Economics vs Science Fiction – what can each learn from the other?

Ha-Joon Chang, SOAS | Discussant: Sinéad Murphy, SRHE | Chair Dr Duncan Green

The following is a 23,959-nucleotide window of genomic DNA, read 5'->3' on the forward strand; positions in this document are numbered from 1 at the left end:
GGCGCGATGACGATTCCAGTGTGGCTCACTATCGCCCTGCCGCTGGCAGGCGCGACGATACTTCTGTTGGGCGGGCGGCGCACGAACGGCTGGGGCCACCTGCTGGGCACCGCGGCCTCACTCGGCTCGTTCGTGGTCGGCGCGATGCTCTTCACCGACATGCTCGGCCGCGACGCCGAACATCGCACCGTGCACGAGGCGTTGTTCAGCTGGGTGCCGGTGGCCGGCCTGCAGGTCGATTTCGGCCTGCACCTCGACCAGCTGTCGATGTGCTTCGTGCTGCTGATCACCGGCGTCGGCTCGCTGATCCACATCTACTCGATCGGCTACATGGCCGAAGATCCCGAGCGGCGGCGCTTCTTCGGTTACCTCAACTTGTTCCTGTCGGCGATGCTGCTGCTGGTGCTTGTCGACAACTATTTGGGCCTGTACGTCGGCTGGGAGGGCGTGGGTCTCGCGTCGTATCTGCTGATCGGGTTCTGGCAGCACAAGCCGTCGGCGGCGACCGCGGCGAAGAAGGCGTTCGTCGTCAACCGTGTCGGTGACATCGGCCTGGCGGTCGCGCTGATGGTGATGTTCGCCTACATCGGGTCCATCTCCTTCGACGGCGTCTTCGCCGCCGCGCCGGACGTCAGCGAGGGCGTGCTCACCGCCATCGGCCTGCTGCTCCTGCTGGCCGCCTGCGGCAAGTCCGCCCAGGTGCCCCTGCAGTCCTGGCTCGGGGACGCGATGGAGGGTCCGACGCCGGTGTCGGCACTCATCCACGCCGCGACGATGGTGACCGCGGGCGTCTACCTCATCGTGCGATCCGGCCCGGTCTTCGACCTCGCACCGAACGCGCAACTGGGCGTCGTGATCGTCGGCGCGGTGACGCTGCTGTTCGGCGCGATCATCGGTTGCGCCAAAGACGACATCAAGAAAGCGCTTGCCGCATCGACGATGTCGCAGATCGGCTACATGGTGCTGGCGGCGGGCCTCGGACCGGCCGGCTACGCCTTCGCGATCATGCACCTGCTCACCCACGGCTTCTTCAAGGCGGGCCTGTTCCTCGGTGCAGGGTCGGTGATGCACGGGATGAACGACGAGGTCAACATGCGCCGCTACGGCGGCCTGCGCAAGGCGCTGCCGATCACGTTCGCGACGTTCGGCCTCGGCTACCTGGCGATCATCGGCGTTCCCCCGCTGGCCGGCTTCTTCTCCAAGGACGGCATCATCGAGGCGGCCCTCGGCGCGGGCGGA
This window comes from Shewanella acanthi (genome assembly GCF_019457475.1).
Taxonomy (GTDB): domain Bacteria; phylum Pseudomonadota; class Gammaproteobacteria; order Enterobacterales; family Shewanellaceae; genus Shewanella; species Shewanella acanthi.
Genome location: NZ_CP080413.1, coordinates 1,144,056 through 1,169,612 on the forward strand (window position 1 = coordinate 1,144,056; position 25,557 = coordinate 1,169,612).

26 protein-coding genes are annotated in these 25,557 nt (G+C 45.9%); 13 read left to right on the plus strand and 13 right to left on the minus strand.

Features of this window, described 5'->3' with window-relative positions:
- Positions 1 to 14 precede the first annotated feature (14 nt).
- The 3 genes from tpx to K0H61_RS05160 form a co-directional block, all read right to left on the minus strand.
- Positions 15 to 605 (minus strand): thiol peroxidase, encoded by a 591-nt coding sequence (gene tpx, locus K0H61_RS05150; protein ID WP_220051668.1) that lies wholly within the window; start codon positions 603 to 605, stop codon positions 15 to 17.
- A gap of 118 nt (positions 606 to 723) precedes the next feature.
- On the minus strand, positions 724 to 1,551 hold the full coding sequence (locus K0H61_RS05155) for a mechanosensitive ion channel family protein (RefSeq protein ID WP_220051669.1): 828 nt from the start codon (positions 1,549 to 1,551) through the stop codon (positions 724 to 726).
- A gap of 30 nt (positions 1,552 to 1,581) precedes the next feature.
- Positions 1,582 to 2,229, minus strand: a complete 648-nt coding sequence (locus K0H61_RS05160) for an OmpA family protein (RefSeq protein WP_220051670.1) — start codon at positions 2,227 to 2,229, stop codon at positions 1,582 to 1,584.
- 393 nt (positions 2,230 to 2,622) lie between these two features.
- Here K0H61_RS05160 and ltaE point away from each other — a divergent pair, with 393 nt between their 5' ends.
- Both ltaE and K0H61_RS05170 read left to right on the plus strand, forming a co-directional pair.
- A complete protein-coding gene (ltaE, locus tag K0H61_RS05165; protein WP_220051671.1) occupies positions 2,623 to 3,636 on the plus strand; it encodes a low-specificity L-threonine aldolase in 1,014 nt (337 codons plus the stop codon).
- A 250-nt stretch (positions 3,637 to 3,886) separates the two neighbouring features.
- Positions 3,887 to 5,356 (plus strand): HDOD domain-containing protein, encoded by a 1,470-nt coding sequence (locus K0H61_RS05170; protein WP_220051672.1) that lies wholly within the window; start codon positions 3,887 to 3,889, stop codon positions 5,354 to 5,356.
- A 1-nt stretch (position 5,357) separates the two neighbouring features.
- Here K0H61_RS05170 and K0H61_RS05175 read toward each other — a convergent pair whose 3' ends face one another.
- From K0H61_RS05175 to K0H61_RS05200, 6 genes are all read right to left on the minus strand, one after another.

Economics and science fiction share many interrelations that are rarely recognised. Firstly, a lot of economics is science fiction. Many economists believe in the fiction that they are practising ‘science’, while many also believe in the fiction that progress in ‘science’ (and thus technology) is the solution to virtually all economic problems. Saying that much of economics is science fiction doesn’t mean that science fiction itself is not useful for economics. It has been a powerful way to imagine alternative realities in which very different technologies have changed our institutions and even individuals, making us re-think our assumptions about economy and society. Extending this logic, we can say history is a dystopian science fiction even without memories of advanced technologies. Moreover, if studying history helps us to imagine other realities, so do comparative studies. In trying to understand the world, we can be immensely helped by science fiction, history, and comparative studies, because they allow us to see that the existing economic and social order is not a ‘natural’ one, that it can be changed, and, most importantly, that it has been brought about only because some people dared to imagine a different world …

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